Earthquake in Haiti: A fallen city, a fleeing population, a new crisis

Monday, February 8, 2010 – Globe and Mail

PAPAYE, HAITI — The Rosier family was always close. Just not this close.

Twenty-five people – parents, grandparents, children, nephews, cousins and in-laws – have been living in the family patriarch’s farmhouse in Haiti’s Plateau Central for close to a month.

Standing outside, hacking his palm trees to pieces to build shacks for his growing household, patriarch Ilson Rosier smiles and shrugs.

“They’re family – of course I have to take them in. We’ll do what we can.”

But his seven children and their families now sharing cooking, washing and living space are starting to worry how they’ll make ends meet.

The Rosier brood is among the hundreds of thousands who have fled devastated Port-au-Prince to seek refuge in the provinces.

It’s a bizarre reversal of what has been the demographic norm in Haiti for decades: People leaving the underdeveloped, isolated provinces en masse in search of far richer opportunities in the capital.

But now more than half a million people have left for the countryside, dramatically boosting a formerly dwindling population that lacked the services to care for itself even before the influx. The demographic spike – a jump of as much as 20 per cent in some regions – places enormous pressure on already inadequate resources.

The exodus from the capital is creating an aftershock of its own as farming families starve – and jeopardize future harvests – trying to feed and house a slew of additional, hungry mouths.

Local aid groups say it’s an immediate humanitarian emergency, but one with huge potential for positive change: They hope the impetus of providing for the influx of people can do what decades of well-intentioned development projects haven’t – bring services to regions long neglected and create agricultural communities that can actually feed themselves.

The Plateau Central is like most of Haiti: An agricultural region that can’t feed itself. Thanks to decades of environmental degradation, and despite innumerable failed development projects, land here remains low yielding, its farmers poor.

And the earthquake is making a bad situation dire: In a good year, Haiti’s farmers can supply 30 per cent, perhaps 40 per cent, of the country’s rice and corn staples.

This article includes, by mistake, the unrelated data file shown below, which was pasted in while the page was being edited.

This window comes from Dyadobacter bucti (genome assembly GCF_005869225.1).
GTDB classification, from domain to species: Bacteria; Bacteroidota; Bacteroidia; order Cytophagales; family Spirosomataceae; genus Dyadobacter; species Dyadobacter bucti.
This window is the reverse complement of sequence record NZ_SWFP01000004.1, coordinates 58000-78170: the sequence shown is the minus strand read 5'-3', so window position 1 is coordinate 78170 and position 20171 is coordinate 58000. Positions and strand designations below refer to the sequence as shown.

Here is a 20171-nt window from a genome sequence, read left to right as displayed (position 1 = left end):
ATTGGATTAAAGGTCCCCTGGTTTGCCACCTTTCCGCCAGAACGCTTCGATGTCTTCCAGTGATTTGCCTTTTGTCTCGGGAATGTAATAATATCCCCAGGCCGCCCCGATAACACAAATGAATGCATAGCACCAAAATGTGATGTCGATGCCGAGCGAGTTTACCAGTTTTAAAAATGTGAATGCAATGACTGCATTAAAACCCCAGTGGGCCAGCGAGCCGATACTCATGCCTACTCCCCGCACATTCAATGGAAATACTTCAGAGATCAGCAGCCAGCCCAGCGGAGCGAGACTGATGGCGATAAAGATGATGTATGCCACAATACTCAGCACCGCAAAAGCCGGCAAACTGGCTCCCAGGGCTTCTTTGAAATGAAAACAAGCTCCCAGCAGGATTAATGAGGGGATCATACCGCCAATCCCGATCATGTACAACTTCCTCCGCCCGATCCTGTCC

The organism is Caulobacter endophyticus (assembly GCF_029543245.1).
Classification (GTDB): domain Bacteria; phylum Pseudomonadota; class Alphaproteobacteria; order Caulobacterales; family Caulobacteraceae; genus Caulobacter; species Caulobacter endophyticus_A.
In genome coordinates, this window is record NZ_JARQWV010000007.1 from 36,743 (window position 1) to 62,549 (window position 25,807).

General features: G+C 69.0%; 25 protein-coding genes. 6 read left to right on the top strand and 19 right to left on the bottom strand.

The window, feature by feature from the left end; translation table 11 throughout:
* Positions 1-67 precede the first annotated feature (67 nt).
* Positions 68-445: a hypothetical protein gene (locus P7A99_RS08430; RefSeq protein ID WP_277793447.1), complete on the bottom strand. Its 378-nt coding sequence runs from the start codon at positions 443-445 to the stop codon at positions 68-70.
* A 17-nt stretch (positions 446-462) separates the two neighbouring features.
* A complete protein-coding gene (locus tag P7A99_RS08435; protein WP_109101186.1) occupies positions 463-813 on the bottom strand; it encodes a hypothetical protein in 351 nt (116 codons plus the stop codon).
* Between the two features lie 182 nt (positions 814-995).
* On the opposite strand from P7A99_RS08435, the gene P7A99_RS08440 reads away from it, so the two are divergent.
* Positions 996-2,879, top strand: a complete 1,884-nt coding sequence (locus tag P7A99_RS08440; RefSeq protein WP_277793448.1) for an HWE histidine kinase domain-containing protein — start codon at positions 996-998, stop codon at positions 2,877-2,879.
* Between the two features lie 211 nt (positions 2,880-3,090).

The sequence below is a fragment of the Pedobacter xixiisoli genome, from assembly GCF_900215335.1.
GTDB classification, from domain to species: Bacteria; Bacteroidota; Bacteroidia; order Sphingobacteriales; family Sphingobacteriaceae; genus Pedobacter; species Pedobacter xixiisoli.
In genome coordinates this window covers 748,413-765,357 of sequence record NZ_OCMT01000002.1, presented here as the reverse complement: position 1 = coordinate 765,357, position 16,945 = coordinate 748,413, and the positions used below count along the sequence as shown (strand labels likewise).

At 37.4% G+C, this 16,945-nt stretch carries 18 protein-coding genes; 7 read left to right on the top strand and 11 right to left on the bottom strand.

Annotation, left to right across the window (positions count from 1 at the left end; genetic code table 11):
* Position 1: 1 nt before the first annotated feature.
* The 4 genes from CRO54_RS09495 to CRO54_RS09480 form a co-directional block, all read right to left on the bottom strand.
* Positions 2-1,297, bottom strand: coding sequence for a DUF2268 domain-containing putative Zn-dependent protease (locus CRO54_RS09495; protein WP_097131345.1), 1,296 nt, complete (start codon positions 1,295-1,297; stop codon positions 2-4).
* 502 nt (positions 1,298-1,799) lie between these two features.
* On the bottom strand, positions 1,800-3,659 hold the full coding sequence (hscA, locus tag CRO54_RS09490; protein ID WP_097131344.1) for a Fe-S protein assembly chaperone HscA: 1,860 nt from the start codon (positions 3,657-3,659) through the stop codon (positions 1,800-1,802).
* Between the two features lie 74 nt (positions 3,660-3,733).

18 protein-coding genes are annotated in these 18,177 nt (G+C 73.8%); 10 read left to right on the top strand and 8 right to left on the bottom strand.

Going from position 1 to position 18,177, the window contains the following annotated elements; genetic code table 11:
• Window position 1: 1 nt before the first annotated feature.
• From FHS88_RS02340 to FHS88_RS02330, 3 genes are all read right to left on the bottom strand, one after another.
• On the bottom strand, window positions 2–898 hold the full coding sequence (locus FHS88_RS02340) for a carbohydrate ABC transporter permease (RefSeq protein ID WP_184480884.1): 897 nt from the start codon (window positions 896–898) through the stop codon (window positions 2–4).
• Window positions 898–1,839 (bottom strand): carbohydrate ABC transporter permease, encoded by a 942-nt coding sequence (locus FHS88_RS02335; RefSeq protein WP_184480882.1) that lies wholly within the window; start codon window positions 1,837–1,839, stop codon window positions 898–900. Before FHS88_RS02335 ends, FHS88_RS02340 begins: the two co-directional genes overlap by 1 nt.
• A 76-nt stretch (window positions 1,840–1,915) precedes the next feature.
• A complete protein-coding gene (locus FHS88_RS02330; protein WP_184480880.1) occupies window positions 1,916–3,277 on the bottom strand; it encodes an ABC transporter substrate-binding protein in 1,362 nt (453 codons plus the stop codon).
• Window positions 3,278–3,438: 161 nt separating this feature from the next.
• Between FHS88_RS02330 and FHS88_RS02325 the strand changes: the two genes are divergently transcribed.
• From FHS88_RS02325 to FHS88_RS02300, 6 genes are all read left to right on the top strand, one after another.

But this is not a good year.

Joseph Junior Lapaix, a member of the local Movement for the Peasants of Papaye, says this year, farmers will be lucky if they get half their normal yield.

Still reeling from hurricanes in 2008, farmers in the Plateau Central are dipping into their seed storages to feed the influx of people, jeopardizing the coming planting season and next year’s harvest. Cutting trees to build new living quarters is robbing farmers of precious resources and exacerbating already existing erosion.

The Movement for the Peasants of Papaye has launched an emergency aid drive for the more than 1,500 people that have arrived in the town of about 9,000 – many with no family and nowhere to stay.

Patrick and Stevenson Rosier had paying jobs, homes and families of their own in Port-au-Prince, where they moved from tiny Papaye years ago.

Stevenson worked as a college art professor, Patrick as a high-school teacher. When the Jan. 12 earthquake left them with no houses and no jobs, they brought their families home.

The 25-person household overflows the farm’s main concrete house, into small wooden buildings outside, long abandoned because they were structurally unsound.

“But now they’re inhabitable!” Patrick joked, showing off the room where he sleeps with his wife, Marie-Carme Rosier Delphin, and their infant son.

They’re not sure what’s next. They’d head back to Port-au-Prince if there was anything to return to. But it remains in ruins.

It will be years before the capital is fully functioning again.

In the meantime, the Rosiers are looking for work.

Patrick says he’s willing to do anything – try any field. But no one’s hiring and the entrepreneurial climate in Haiti’s poorest province is less than inspiring.

“We’re ‘researching,’ ” he said sheepishly. “But there’s no work. No demand. So we wait.”

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